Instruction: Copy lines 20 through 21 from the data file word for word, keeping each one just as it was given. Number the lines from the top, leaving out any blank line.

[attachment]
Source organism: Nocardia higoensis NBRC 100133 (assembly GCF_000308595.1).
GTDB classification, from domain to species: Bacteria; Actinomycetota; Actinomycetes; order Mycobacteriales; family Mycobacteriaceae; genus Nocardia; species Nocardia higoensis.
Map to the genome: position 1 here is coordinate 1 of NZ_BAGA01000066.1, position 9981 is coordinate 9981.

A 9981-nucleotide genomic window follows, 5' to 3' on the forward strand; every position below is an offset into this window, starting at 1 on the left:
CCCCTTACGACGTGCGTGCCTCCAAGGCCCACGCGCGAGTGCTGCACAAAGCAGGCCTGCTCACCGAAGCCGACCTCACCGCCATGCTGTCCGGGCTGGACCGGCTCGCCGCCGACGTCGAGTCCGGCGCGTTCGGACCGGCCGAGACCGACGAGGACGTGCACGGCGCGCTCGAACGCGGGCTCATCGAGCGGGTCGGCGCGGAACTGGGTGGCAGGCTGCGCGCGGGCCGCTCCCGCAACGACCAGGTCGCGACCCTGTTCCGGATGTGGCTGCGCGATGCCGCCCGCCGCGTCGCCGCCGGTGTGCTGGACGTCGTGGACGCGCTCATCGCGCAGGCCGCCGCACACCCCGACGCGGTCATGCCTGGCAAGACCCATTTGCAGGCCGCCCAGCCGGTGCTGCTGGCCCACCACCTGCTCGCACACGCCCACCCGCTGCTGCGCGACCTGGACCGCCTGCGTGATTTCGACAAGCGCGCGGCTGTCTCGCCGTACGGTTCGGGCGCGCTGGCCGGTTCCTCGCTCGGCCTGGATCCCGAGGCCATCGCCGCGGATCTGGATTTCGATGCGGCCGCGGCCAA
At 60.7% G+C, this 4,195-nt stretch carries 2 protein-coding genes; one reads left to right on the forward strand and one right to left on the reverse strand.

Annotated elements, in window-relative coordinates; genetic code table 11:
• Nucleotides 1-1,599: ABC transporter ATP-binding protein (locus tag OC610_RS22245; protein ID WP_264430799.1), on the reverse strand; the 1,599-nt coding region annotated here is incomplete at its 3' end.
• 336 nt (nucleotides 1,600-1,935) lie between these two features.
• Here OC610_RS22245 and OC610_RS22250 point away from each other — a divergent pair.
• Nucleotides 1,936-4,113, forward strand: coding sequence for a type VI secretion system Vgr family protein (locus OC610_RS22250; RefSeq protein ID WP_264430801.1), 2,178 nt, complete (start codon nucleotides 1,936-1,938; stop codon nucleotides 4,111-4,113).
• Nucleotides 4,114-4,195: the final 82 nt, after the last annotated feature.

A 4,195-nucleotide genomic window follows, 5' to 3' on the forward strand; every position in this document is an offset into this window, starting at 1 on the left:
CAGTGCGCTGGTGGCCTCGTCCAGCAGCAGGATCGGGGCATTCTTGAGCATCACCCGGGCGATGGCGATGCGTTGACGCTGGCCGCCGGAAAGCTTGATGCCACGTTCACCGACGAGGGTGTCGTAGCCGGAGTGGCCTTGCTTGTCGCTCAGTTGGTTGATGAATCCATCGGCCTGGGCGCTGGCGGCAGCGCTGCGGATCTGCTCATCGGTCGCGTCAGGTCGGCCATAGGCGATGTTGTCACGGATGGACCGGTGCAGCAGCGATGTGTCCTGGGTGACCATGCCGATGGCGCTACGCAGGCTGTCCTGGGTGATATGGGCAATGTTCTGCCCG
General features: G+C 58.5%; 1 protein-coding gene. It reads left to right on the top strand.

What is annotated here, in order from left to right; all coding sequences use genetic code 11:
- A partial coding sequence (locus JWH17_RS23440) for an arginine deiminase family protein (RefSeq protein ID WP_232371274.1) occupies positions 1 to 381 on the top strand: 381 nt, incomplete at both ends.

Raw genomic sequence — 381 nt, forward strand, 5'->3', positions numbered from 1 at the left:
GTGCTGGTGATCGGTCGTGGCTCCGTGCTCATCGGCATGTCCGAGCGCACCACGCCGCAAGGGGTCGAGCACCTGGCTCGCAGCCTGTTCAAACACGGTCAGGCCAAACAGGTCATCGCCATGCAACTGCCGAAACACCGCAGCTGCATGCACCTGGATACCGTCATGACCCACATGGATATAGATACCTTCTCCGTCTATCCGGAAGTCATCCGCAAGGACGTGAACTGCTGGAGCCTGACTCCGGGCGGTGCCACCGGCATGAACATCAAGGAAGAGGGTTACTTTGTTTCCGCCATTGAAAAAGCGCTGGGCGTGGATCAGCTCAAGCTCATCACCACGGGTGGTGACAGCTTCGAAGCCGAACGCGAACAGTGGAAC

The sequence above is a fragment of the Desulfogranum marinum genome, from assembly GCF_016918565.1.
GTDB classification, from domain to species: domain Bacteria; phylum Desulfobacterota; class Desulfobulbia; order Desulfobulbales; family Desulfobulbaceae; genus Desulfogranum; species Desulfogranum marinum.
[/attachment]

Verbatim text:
The sequence above is a fragment of the Desulfogranum marinum genome, from assembly GCF_016918565.1.
GTDB classification, from domain to species: domain Bacteria; phylum Desulfobacterota; class Desulfobulbia; order Desulfobulbales; family Desulfobulbaceae; genus Desulfogranum; species Desulfogranum marinum.